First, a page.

Neoliberal Capitalism by Design: Environmental Havoc

Neoliberal Capitalism can only be effective in lowering the cost of American goods if its production costs can be externalized to the global non-rich and/or the environment. As predatory corporations around the world systemically ignore or understate the effect that their business practices have on the environment without consequence (rather, with reward), it is important to acknowledge that this is Global Neoliberal Capitalism by design and it is wreaking apocalyptic environmental havoc on our planet.

“SPOTT assesses 50 timber and pulp producers on the public disclosure of their policies, operations and commitments to environmental, social and governance (ESG) best practice. Results show that the tropical forestry sector has much more to do to improve the public disclosure of its policies, operations and commitments, with an average score of just 31%. Only five of the 50 companies assessed demonstrated higher levels of transparency (scoring more than 66%).

Investors may not have sufficient access to publicly available information to assess land based risks such as deforestation and land-conflicts, as only eight companies were found to publish clear and comprehensive maps of their forestry operations, while 27 companies disclosed incomplete information. A further 15 companies do not provide any suitable maps of their operations, meaning the location of over 45,000 square kilometres – or over six million football pitches – of forestry operations remains unclear.” ~via the CFA Institute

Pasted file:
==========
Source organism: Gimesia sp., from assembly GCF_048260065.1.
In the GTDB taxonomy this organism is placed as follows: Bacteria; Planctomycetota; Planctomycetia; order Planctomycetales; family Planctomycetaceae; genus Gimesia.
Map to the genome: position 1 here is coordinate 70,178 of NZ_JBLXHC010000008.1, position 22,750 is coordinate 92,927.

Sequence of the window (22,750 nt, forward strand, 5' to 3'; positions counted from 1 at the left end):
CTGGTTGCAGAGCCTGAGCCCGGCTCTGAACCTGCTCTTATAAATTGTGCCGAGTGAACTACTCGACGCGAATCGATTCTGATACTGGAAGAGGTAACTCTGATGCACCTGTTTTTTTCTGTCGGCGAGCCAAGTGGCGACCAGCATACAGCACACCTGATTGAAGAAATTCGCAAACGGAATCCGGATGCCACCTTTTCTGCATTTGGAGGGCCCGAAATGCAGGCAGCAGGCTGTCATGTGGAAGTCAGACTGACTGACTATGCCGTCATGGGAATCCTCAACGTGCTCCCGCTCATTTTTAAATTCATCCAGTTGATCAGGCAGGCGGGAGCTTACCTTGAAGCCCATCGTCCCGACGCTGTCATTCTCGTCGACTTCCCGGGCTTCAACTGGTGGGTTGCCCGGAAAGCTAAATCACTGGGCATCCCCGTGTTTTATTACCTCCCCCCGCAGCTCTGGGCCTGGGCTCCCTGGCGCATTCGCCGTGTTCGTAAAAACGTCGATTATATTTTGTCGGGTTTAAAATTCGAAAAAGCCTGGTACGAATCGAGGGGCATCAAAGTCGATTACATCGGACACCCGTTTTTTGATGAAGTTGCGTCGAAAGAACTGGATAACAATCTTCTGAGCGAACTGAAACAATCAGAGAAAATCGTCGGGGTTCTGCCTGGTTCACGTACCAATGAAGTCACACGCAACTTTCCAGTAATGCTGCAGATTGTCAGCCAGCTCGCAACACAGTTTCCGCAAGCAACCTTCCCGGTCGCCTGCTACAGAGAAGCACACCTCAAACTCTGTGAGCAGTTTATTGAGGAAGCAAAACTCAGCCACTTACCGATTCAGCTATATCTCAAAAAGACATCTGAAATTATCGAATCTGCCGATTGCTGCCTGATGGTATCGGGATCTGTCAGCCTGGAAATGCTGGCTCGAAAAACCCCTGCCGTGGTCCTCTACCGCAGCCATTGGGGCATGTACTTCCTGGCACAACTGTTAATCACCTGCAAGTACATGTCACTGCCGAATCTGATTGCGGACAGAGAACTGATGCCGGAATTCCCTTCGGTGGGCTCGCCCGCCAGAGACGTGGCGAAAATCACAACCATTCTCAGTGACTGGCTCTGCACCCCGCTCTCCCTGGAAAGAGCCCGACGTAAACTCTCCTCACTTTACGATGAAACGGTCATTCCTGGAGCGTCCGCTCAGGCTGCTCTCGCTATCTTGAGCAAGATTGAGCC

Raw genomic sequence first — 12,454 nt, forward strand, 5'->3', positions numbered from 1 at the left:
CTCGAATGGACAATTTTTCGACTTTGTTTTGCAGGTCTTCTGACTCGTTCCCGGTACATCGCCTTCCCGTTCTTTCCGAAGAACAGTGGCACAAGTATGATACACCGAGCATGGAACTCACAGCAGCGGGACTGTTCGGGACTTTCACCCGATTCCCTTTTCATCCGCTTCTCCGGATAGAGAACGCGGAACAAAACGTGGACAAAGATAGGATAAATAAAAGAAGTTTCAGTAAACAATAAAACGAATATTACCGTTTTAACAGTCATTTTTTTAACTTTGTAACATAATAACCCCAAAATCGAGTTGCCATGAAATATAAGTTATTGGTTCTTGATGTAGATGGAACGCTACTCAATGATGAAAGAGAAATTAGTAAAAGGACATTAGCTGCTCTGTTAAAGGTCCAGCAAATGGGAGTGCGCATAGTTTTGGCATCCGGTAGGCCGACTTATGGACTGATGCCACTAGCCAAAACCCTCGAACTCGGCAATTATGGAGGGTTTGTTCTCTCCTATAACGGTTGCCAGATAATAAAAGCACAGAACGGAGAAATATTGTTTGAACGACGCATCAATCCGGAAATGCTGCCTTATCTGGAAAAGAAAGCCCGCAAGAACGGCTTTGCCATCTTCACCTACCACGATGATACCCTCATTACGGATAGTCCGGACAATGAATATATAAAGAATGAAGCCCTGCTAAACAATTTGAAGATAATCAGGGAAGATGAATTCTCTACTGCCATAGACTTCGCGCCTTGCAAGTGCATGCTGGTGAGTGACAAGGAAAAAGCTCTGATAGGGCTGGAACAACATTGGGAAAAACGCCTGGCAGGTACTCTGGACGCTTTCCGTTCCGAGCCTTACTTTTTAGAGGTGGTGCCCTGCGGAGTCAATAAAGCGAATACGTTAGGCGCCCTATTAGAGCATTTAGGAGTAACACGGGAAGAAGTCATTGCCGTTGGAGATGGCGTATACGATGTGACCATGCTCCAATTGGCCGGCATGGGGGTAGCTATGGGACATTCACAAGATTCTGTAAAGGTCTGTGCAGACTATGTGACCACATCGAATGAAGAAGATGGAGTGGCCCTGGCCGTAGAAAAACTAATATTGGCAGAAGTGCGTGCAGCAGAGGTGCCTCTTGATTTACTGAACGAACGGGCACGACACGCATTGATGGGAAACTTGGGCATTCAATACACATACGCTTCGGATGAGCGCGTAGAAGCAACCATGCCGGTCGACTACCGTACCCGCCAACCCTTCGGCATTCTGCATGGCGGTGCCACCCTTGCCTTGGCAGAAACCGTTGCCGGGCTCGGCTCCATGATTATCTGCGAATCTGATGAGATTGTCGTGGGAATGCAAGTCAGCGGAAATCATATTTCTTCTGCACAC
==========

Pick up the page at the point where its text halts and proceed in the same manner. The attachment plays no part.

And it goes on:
“The release of classified documents in the past years have offered a rare glimpse into the opaque world of tax havens and their role in the global economy. Although the political, economic and social implications related to these financial secrecy jurisdictions are known, their role in supporting economic activities with potentially detrimental environmental consequences have until now been largely ignored. Here, we combine quantitative analysis with case descriptions to elaborate and quantify the connections between tax havens and the environment, both in global fisheries and the Brazilian Amazon. We show that while only 4% of all registered fishing vessels are currently flagged in a tax haven, 70% of the known vessels implicated in illegal, unreported and unregulated fishing are, or have been, flagged under a tax haven jurisdiction. We also find that between October 2000 and August 2011, 68% of all investigated foreign capital to nine focal companies in the soy and beef sectors in the Brazilian Amazon was transferred through one, or several, known tax havens. This represents as much as 90–100% of foreign capital for some companies investigated.” ~via Nature Magazine